"The happiness of heaven is the constant keeping of the Sabbath. Heaven is called a Sabbath, to make those who have Sabbaths long for heaven, and those who long for heaven love Sabbaths."—Philip Henry
Be available to your family and friends this Sabbath. Remove your watch and allow yourself to enjoy the gift of family and friends.
Read and consider:
In Deuteronomy 5:15, God reminds the Israelites that they were once slaves but now they are free. Slaves don't get a day off. What does that aspect of the Sabbath mean for you today?
"Secular People Need Sabbaths Too" from Kyria's sister resource Her*meneutics.
When did the Sabbath day change from Saturday (the traditional Jewish Sabbath day) to Sunday (the Christian Sabbath day)? Click here to read the answer.
Ponder and Act:
Author Amy Julia Becker reminds us the "The Sabbath command in Deuteronomy 5 explicitly mentions that the Sabbath is a gift for the foreigner, to ensure that not only the Jews but also those who work for them receive a day of rest." Her article "No Shopping on Sundays" explains more. Based on this passage, determine to give up running errands and shopping on the Sabbath.
"The higher goal of spiritual living is not to amass a wealth of information, but to face sacred moments."— Abraham Joshua Heschel
"God, may I live out the Sabbath in my everyday life, so that others will see you in me and be drawn to your goodness and love."
"God's Gift of Rest" by Lynne Babb
Sabbath isn't simply something we do personally (although that's part of observing the day), but it also takes on a communal aspect. Write about the ways in which being part of a community has helped you grow in Christ.
Sometimes the best way to practice the Sabbath is to take a retreat—or to allow your spouse to go on one. For more ideas on how to give that gift to your spouse, read, "The Best Gift to Give Your Spouse." (Or feel free to pass it to your spouse to read!)
Watch and act:
"There seems to be no surer way to sacralize time or space than lighting a candle, and no quieter quiet than the silence of candlelight …. You don't find candles lit in frenetic houses; you find them lit in house where people are trying to pay attention.—Lauren Winner, Mudhouse Sabbath. Watch this video, then decide to include lighting candles as part of your Sabbath experience.
Read Hebrews 4. Ponder what it means for you.
Allow the words of the song "Here with Me" by Mercy Me move you into worship.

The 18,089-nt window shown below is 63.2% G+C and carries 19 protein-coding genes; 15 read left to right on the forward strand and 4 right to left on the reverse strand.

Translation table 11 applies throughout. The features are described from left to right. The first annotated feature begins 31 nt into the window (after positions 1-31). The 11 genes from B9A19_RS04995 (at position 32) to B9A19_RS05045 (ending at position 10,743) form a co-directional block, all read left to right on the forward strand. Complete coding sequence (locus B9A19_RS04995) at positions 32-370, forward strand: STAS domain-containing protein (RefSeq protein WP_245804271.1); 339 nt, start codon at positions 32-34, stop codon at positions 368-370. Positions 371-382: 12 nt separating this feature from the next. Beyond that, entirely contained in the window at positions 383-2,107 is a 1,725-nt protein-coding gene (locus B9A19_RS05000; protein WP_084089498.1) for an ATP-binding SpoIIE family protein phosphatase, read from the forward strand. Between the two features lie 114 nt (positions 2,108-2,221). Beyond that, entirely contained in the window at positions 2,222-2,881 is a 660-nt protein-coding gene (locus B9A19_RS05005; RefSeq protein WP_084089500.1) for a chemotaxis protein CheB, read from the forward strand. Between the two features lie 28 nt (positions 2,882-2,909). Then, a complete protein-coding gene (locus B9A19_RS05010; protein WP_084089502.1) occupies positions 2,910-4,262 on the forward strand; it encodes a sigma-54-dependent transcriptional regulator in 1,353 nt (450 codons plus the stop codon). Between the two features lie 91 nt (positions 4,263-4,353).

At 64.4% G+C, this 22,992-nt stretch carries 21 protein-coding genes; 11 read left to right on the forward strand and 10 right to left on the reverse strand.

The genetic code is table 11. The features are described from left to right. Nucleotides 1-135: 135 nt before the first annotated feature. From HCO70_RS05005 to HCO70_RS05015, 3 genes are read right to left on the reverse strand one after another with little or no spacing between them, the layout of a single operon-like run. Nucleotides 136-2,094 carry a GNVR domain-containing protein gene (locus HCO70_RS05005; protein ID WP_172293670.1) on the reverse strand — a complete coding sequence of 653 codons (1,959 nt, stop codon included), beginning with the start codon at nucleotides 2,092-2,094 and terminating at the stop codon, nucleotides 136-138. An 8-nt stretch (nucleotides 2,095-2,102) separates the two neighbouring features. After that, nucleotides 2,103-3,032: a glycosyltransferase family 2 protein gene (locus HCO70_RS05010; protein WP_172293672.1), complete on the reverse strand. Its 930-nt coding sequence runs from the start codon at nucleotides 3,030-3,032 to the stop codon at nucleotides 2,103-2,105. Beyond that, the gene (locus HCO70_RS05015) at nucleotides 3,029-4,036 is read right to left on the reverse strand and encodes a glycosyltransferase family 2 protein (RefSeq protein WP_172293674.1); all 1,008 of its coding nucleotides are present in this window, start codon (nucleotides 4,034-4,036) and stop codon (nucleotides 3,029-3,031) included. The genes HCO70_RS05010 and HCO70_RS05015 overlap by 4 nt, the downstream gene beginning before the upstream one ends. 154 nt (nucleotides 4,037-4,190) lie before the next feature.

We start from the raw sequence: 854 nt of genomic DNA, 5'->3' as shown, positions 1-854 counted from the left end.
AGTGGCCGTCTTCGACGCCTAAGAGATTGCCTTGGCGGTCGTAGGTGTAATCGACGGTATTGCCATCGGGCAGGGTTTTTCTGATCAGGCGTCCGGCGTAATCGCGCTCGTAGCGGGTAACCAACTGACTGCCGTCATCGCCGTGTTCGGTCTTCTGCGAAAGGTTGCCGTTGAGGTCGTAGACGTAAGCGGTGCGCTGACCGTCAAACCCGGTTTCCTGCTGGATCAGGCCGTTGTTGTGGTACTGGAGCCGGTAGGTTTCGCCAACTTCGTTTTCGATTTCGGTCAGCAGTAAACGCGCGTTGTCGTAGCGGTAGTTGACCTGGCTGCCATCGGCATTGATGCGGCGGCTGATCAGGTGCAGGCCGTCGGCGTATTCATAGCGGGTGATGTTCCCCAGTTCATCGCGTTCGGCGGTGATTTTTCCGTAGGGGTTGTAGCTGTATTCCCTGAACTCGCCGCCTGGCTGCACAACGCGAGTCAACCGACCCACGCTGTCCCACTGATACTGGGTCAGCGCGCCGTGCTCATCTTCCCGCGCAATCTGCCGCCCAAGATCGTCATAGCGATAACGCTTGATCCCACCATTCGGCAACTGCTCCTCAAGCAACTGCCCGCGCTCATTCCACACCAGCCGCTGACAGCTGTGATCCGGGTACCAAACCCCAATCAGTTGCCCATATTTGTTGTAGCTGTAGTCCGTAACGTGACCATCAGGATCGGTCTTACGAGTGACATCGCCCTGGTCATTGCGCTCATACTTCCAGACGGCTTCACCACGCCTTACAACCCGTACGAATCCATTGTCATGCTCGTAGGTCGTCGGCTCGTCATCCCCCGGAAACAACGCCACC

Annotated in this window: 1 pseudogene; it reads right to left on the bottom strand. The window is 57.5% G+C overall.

"Lord, forgive me for the many times when I've ignored or neglected your desires for me. Thank you for the gift of the Sabbath, a day set apart to honor you and rest from my work. Help me to take that day seriously, and to never break that commandment again. Amen."
Now that you're halfway through discovering the power and promise of keeping the Sabbath, write about what you've learned so far. How has God felt closer, sweeter, more real to you?
Was Sabbath a part of your weekly ritual growing up? What did your Sabbath ritual look like?
"Shabbat is like nothing else. Time as we know it does not exist for those twenty-four hours, and the worries of the week soon fall away. A feeling of joy appears. The smallest object, a leaf or a spoon, shimmers in a soft light, and the heart opens. Shabbat is a meditation of unbelievable beauty."—Lauren Winner
According to the Jews, the week's crown jewel is the Sabbath. Everything leads up to it in preparation, and everything following it is a reflection of it. Write about the ways in which practicing the Sabbath has transformed your thinking about the rest of the week's days.
Read the poem "Come Rest Awhile" by Lucy Maud Montgomery.
Write about what you have learned about yourself through the spiritual practice of Sabbath-keeping. In what ways have you become calmer, more rested?
Make a list of the things you need to accomplish this week and when you will complete each thing in order to protect this week's Sabbath.
When feelings of guilt surface because you feel you can't accomplish everything you need to, allow yourself the gift of freedom from guilt and worry, with the understanding that God will give you the time to do what he calls you to do when you obey him.
In today's culture we're bombarded to take a day off for yourself. How does this cultural mantra coincide with the biblical commandment of Sabbath? In what ways does it differ?
Look up Isaiah 58:13-14. What does it mean for you?
"Blessed are you, O Lord, who created me and understands my needs. Thank you for rest and Sabbath. Thank you for giving to me. And thank you for being a God who loves and wants the best for his children."
start a Sabbath prayer/blessings journal in which you write out your prayers each week. Spend time looking over those prayers/blessings each Sabbath to see how God has led you in your Sabbath-keeping obedience.
"In my experience, Sabbath is the kingpin of a life pattern that is ordered to honor God and open ourselves to his goodness and love."—Ruth Haley Barton
Want to continue diving into the wonderful depths of Sabbath? Check out these top books on Sabbath.
"Thank you, God, for the freeing gift of the Sabbath that you give me each week. May I always be a willing and joyful participant by receiving it from your hands."
Copyright © 2011 by the author or Christianity Today/Kyria.com.
Click here for reprint information.
Read more articles that highlight writing by Christian women at ChristianityToday.com/Women
60 Days to . . . A Rested Life
Read These Next
- TCW Talks with . . . Angela ThomasA Q&A with about genuine joy
- What Not to Say to Single Women in the ChurchPlease don’t tell me I just need to stop “thinking” about getting married.
Join in the conversation on Facebook or Twitter